Mind-Blowing! 58% Of Attendees at Trump's Wisconsin Rally Were NOT Republicans, Up from 43% in Ohio

President Donald Trump points to supporters after speaking at his Black Voices for Trump rally Friday, Nov. 8, 2019, in Atlanta. (AP Photo/John Bazemore)



Several days ago, Trump’s campaign manager Brad Parscale posted statistics from last week’s rally held in Toledo, OH, which showed that 43% of attendees identified as either Democratic or Independent. I called that figure “stunning” in a recent post.

But the same statistic from Trump’s Tuesday night rally in Wisconsin can only be described as staggering. 57.8% of registrants identified as either Democratic or Independent.

Obviously, as a conservative, I am overjoyed at these numbers. I take them to mean that this group is looking for an alternative to the current field of candidates running for the Democratic presidential nomination.

Parscale’s past rally reports have always identified the number of Democrats who show up, which has averaged between 22-23%. Last week was the first time he reported the number of Independents. It’s way too soon to characterize the jump from 43% in Ohio last week to 58% in Wisconsin this week as a trend, but how many Republicans are showing up at Democratic rallies?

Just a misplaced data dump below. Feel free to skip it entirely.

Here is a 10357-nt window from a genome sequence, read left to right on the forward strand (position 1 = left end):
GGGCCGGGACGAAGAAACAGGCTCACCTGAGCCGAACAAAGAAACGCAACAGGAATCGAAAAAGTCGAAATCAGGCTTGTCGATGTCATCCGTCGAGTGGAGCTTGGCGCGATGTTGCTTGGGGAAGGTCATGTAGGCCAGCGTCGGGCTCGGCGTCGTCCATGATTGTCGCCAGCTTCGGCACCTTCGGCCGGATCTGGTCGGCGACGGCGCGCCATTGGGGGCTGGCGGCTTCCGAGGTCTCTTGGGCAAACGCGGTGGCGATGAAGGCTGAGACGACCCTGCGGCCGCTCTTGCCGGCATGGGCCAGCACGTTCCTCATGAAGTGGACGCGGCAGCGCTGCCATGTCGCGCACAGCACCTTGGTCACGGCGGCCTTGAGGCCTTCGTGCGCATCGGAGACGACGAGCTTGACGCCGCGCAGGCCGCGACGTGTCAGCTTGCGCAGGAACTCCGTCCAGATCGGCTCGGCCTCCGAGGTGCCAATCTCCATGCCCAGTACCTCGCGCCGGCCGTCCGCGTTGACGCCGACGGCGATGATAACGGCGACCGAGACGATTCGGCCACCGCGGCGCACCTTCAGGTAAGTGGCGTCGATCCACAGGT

Former NYC Mayor Michael Bloomberg has spent over $200 million on campaign ads in the last couple of months, and according to the Washington Examiner, 45 supporters showed up at a recent rally he held with Judge Judy. The Examiner provided an update to their report saying that a spokesperson from the Bloomberg campaign had contacted them to dispute their number. The person said the figure was actually 130 and that more than 700 people attended Bloomberg events throughout the day.


Some readers may recall the photo from last weekend showing 11 Biden supporters showing up for a stop on former Secretary of State John Kerry’s “We Know Joe” tour in Iowa. People mistook the photo for a wake.

President Trump narrowly defeated Hillary Clinton in Wisconsin with a 0.77% margin of victory. He was the first Republican to win the state since Ronald Reagan in 1984. It was also the tipping-point state of the 2016 election, meaning that when the state was called for Trump, the addition of its 10 electoral votes brought his total to 270, the number needed for victory.

The fact that 58% of attendees at a Trump rally in Wisconsin were either Democrats or Independents is significant. Very significant.



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